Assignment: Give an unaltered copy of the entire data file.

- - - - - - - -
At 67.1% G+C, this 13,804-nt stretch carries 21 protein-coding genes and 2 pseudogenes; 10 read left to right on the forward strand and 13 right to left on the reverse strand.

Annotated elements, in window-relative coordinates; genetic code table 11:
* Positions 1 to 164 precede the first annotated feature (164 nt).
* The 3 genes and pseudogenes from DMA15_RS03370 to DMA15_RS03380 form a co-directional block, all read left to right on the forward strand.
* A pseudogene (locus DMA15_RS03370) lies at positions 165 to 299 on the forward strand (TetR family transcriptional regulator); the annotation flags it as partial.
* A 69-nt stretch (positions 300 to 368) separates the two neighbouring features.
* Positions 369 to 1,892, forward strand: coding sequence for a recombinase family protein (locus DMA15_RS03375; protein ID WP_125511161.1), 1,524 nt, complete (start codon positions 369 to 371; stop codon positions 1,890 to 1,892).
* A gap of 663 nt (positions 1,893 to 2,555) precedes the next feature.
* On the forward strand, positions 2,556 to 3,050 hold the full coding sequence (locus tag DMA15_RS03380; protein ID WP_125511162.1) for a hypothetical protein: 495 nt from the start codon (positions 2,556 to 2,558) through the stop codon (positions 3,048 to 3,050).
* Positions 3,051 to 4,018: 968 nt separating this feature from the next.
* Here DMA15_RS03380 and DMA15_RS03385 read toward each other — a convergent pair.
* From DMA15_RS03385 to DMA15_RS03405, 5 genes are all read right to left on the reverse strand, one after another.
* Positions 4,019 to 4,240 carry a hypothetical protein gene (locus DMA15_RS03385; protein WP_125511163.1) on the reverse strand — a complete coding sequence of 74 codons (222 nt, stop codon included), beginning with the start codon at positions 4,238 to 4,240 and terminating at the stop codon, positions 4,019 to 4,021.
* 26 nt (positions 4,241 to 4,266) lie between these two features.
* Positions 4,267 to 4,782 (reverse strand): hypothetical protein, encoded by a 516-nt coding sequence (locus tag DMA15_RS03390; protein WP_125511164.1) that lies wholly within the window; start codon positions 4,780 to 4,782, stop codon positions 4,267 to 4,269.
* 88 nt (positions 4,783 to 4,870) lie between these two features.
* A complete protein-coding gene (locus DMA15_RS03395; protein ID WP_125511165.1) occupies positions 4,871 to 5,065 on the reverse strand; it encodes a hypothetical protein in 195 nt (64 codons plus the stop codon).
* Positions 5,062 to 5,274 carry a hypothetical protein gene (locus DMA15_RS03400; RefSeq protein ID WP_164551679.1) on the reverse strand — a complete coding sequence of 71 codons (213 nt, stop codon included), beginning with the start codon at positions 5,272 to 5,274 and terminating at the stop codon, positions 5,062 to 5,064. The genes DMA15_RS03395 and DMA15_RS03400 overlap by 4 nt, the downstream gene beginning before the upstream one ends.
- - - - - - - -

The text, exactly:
At 67.1% G+C, this 13,804-nt stretch carries 21 protein-coding genes and 2 pseudogenes; 10 read left to right on the forward strand and 13 right to left on the reverse strand.

Annotated elements, in window-relative coordinates; genetic code table 11:
* Positions 1 to 164 precede the first annotated feature (164 nt).
* The 3 genes and pseudogenes from DMA15_RS03370 to DMA15_RS03380 form a co-directional block, all read left to right on the forward strand.
* A pseudogene (locus DMA15_RS03370) lies at positions 165 to 299 on the forward strand (TetR family transcriptional regulator); the annotation flags it as partial.
* A 69-nt stretch (positions 300 to 368) separates the two neighbouring features.
* Positions 369 to 1,892, forward strand: coding sequence for a recombinase family protein (locus DMA15_RS03375; protein ID WP_125511161.1), 1,524 nt, complete (start codon positions 369 to 371; stop codon positions 1,890 to 1,892).
* A gap of 663 nt (positions 1,893 to 2,555) precedes the next feature.
* On the forward strand, positions 2,556 to 3,050 hold the full coding sequence (locus tag DMA15_RS03380; protein ID WP_125511162.1) for a hypothetical protein: 495 nt from the start codon (positions 2,556 to 2,558) through the stop codon (positions 3,048 to 3,050).
* Positions 3,051 to 4,018: 968 nt separating this feature from the next.
* Here DMA15_RS03380 and DMA15_RS03385 read toward each other — a convergent pair.
* From DMA15_RS03385 to DMA15_RS03405, 5 genes are all read right to left on the reverse strand, one after another.
* Positions 4,019 to 4,240 carry a hypothetical protein gene (locus DMA15_RS03385; protein WP_125511163.1) on the reverse strand — a complete coding sequence of 74 codons (222 nt, stop codon included), beginning with the start codon at positions 4,238 to 4,240 and terminating at the stop codon, positions 4,019 to 4,021.
* 26 nt (positions 4,241 to 4,266) lie between these two features.
* Positions 4,267 to 4,782 (reverse strand): hypothetical protein, encoded by a 516-nt coding sequence (locus tag DMA15_RS03390; protein WP_125511164.1) that lies wholly within the window; start codon positions 4,780 to 4,782, stop codon positions 4,267 to 4,269.
* 88 nt (positions 4,783 to 4,870) lie between these two features.
* A complete protein-coding gene (locus DMA15_RS03395; protein ID WP_125511165.1) occupies positions 4,871 to 5,065 on the reverse strand; it encodes a hypothetical protein in 195 nt (64 codons plus the stop codon).
* Positions 5,062 to 5,274 carry a hypothetical protein gene (locus DMA15_RS03400; RefSeq protein ID WP_164551679.1) on the reverse strand — a complete coding sequence of 71 codons (213 nt, stop codon included), beginning with the start codon at positions 5,272 to 5,274 and terminating at the stop codon, positions 5,062 to 5,064. The genes DMA15_RS03395 and DMA15_RS03400 overlap by 4 nt, the downstream gene beginning before the upstream one ends.